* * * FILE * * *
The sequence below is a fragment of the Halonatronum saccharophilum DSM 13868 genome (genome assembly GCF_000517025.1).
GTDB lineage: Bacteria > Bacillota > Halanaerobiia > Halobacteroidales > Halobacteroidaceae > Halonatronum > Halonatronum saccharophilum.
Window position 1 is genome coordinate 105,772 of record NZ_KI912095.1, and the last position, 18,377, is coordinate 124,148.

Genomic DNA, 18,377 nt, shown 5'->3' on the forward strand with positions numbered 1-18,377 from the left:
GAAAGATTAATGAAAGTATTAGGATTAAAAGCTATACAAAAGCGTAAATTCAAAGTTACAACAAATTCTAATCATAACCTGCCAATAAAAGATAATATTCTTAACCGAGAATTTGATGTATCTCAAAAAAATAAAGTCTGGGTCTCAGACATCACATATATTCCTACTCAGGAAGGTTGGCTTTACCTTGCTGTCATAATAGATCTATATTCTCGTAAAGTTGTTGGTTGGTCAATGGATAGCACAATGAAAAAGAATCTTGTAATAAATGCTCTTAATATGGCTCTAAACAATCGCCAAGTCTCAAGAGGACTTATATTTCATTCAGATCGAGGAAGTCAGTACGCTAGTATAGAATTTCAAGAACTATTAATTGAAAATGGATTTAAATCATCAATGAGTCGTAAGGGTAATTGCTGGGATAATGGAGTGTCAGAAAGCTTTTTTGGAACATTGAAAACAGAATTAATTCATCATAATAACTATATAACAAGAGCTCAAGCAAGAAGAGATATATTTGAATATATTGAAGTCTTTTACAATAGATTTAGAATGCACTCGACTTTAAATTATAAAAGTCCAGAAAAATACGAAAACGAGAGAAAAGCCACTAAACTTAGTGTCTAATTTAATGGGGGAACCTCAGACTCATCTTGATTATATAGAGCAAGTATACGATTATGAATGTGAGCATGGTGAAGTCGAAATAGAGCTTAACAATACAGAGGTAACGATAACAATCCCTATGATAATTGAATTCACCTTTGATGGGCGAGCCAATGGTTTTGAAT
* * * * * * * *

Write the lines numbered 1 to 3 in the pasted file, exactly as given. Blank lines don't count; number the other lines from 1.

The sequence below is a fragment of the Halonatronum saccharophilum DSM 13868 genome (genome assembly GCF_000517025.1).
GTDB lineage: Bacteria > Bacillota > Halanaerobiia > Halobacteroidales > Halobacteroidaceae > Halonatronum > Halonatronum saccharophilum.
Window position 1 is genome coordinate 105,772 of record NZ_KI912095.1, and the last position, 18,377, is coordinate 124,148.